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The Complex Chianti

by Charlotte Cook

When you think of Italian red wine Chianti is one of the first that springs to mind, with its squat bottle enclosed in a straw basket to give it that traditional Italian look now famous worldwide, millions of visitors use to book their stay in the region to taste the wine in it’s true home.

Despite its popularity around the world today the stringent way it’s made in the heart of the Tuscany region has remained for generations.

The basic Chianti wine is made of three varieties of grape in a recipe of 70% Sangiovese, 15% Canaiolo and 15% Malvasia Bianca.

Originally the Chianti region was made up of the area around three small Tuscan towns Gaiole, Castellina and Radda and wines today that have the label ‘Chianti Classico’ come from that area.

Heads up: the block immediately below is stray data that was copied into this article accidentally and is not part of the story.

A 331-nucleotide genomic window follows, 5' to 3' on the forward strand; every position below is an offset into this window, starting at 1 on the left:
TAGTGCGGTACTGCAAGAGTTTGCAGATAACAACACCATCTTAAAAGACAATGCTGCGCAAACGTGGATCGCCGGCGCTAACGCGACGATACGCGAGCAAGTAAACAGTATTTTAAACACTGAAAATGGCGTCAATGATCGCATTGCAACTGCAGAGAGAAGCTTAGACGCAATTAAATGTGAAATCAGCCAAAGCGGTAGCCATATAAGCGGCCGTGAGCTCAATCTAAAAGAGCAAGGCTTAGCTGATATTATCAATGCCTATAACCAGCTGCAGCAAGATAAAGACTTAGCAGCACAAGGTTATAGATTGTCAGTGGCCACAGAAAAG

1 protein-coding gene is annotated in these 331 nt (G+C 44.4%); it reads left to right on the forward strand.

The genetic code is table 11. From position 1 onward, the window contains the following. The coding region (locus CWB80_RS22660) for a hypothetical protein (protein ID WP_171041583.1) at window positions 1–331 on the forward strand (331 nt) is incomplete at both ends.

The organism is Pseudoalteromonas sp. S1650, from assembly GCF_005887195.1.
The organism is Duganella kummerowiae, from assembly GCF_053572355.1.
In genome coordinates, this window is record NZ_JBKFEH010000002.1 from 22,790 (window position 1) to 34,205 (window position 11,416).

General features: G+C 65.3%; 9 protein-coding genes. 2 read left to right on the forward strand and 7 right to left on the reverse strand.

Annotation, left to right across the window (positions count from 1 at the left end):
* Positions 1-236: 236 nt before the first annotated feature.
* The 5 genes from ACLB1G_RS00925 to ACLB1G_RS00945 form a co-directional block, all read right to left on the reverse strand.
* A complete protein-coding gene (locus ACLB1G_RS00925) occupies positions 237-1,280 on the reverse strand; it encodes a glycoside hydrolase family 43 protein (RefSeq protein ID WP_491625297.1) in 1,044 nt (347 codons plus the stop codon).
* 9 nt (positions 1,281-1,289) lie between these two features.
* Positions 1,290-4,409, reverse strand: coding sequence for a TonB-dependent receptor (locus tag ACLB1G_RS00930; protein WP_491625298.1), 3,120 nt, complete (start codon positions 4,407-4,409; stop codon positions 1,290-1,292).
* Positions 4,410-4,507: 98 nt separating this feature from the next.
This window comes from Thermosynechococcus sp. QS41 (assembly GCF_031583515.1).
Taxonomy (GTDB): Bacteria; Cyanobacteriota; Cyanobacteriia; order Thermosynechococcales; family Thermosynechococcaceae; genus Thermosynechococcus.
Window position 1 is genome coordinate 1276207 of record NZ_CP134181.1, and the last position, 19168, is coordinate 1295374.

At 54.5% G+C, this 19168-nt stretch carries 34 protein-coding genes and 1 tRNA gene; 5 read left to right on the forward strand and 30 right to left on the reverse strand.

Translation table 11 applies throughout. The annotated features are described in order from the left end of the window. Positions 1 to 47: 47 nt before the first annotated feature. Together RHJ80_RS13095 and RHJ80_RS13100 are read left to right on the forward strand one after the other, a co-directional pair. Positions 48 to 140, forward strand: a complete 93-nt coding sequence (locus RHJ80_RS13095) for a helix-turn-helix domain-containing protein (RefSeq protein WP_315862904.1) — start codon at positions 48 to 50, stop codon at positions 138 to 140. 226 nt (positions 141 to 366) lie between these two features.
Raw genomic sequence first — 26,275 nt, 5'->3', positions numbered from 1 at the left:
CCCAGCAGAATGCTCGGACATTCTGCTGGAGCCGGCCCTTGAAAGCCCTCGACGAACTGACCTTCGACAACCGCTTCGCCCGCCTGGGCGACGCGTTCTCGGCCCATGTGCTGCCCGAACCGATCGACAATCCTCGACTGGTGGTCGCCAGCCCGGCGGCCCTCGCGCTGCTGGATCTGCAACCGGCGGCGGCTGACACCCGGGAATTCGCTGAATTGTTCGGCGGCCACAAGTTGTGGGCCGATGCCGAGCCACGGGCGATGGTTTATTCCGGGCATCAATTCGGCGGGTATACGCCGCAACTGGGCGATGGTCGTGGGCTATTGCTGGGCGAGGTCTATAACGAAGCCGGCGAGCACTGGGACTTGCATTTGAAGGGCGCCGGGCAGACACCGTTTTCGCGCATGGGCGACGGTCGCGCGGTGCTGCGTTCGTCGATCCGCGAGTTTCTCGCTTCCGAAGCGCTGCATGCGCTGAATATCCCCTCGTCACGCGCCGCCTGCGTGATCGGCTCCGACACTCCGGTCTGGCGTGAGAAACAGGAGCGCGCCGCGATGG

The initial region, which was outlined in 1716, was expanded in the 20th century and now the area has 17,500 acres of beautiful vineyards producing traditional and more modern adaptations of Chianti red wine.

Today the Chianti region, which has been referred to as the ‘Bordeaux of Italy’, uses different blends so a wine from this region can contrast from lighter fruity tones to deep rich flavors.

This range of blends applies to bottles with the name ‘Chianti’ on them as other varieties have a much stricter method of production.

‘Chianti Superiore’ must undergo nine months of ageing before it can be sold, compared to the four or five months for a standard bottle.

If a bottle is to be labeled ’Riserva’ it has to be aged for at least 38 months before it can be sold, such are the rules of this fabulous wine.

The process may appear complex but the final product is well worth the hassle and is now enjoyed all round the world from the finest London Hotels, the sun-kissed streets of Sydney to the piercing skyscrapers of New York – a long way from its humble origins in rural Tuscany.

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